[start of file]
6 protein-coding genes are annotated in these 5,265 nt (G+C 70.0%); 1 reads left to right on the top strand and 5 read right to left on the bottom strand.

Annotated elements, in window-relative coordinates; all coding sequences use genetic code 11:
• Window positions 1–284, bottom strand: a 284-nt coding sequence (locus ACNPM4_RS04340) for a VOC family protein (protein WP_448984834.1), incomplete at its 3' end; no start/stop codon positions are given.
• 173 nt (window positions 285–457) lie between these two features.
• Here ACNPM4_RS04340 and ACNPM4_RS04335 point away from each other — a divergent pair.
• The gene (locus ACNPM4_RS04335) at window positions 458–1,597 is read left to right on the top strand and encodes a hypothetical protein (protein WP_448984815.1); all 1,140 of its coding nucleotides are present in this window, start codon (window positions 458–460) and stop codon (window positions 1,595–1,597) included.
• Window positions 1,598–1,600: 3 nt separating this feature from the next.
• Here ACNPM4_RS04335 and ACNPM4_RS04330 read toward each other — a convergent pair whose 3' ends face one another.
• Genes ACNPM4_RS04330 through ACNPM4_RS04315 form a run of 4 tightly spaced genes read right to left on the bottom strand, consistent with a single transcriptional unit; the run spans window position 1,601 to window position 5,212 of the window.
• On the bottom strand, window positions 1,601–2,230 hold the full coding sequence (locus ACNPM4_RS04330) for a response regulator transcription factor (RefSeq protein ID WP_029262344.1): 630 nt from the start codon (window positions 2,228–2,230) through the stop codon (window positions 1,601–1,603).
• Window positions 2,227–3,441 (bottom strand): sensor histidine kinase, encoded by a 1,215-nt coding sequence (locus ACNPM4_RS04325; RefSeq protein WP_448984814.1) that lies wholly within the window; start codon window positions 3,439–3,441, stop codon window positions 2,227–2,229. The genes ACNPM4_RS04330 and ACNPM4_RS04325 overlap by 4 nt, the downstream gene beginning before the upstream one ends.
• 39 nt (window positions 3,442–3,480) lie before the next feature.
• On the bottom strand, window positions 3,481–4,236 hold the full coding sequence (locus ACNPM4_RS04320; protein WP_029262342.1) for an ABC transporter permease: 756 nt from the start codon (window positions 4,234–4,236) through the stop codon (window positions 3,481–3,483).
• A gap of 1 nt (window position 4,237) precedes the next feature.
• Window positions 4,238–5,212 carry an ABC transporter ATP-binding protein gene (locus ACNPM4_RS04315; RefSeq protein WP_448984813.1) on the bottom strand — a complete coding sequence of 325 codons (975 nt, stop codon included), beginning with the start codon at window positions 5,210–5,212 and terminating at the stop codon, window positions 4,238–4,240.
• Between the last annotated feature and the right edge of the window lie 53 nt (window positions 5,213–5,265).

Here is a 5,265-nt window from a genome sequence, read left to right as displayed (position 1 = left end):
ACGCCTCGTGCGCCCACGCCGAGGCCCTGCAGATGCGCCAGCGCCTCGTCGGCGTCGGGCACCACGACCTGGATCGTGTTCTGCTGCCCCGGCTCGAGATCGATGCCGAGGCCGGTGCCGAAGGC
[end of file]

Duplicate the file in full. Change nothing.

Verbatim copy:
6 protein-coding genes are annotated in these 5,265 nt (G+C 70.0%); 1 reads left to right on the top strand and 5 read right to left on the bottom strand.

Annotated elements, in window-relative coordinates; all coding sequences use genetic code 11:
• Window positions 1–284, bottom strand: a 284-nt coding sequence (locus ACNPM4_RS04340) for a VOC family protein (protein WP_448984834.1), incomplete at its 3' end; no start/stop codon positions are given.
• 173 nt (window positions 285–457) lie between these two features.
• Here ACNPM4_RS04340 and ACNPM4_RS04335 point away from each other — a divergent pair.
• The gene (locus ACNPM4_RS04335) at window positions 458–1,597 is read left to right on the top strand and encodes a hypothetical protein (protein WP_448984815.1); all 1,140 of its coding nucleotides are present in this window, start codon (window positions 458–460) and stop codon (window positions 1,595–1,597) included.
• Window positions 1,598–1,600: 3 nt separating this feature from the next.
• Here ACNPM4_RS04335 and ACNPM4_RS04330 read toward each other — a convergent pair whose 3' ends face one another.
• Genes ACNPM4_RS04330 through ACNPM4_RS04315 form a run of 4 tightly spaced genes read right to left on the bottom strand, consistent with a single transcriptional unit; the run spans window position 1,601 to window position 5,212 of the window.
• On the bottom strand, window positions 1,601–2,230 hold the full coding sequence (locus ACNPM4_RS04330) for a response regulator transcription factor (RefSeq protein ID WP_029262344.1): 630 nt from the start codon (window positions 2,228–2,230) through the stop codon (window positions 1,601–1,603).
• Window positions 2,227–3,441 (bottom strand): sensor histidine kinase, encoded by a 1,215-nt coding sequence (locus ACNPM4_RS04325; RefSeq protein WP_448984814.1) that lies wholly within the window; start codon window positions 3,439–3,441, stop codon window positions 2,227–2,229. The genes ACNPM4_RS04330 and ACNPM4_RS04325 overlap by 4 nt, the downstream gene beginning before the upstream one ends.
• 39 nt (window positions 3,442–3,480) lie before the next feature.
• On the bottom strand, window positions 3,481–4,236 hold the full coding sequence (locus ACNPM4_RS04320; protein WP_029262342.1) for an ABC transporter permease: 756 nt from the start codon (window positions 4,234–4,236) through the stop codon (window positions 3,481–3,483).
• A gap of 1 nt (window position 4,237) precedes the next feature.
• Window positions 4,238–5,212 carry an ABC transporter ATP-binding protein gene (locus ACNPM4_RS04315; RefSeq protein WP_448984813.1) on the bottom strand — a complete coding sequence of 325 codons (975 nt, stop codon included), beginning with the start codon at window positions 5,210–5,212 and terminating at the stop codon, window positions 4,238–4,240.
• Between the last annotated feature and the right edge of the window lie 53 nt (window positions 5,213–5,265).

Here is a 5,265-nt window from a genome sequence, read left to right as displayed (position 1 = left end):
ACGCCTCGTGCGCCCACGCCGAGGCCCTGCAGATGCGCCAGCGCCTCGTCGGCGTCGGGCACCACGACCTGGATCGTGTTCTGCTGCCCCGGCTCGAGATCGATGCCGAGGCCGGTGCCGAAGGC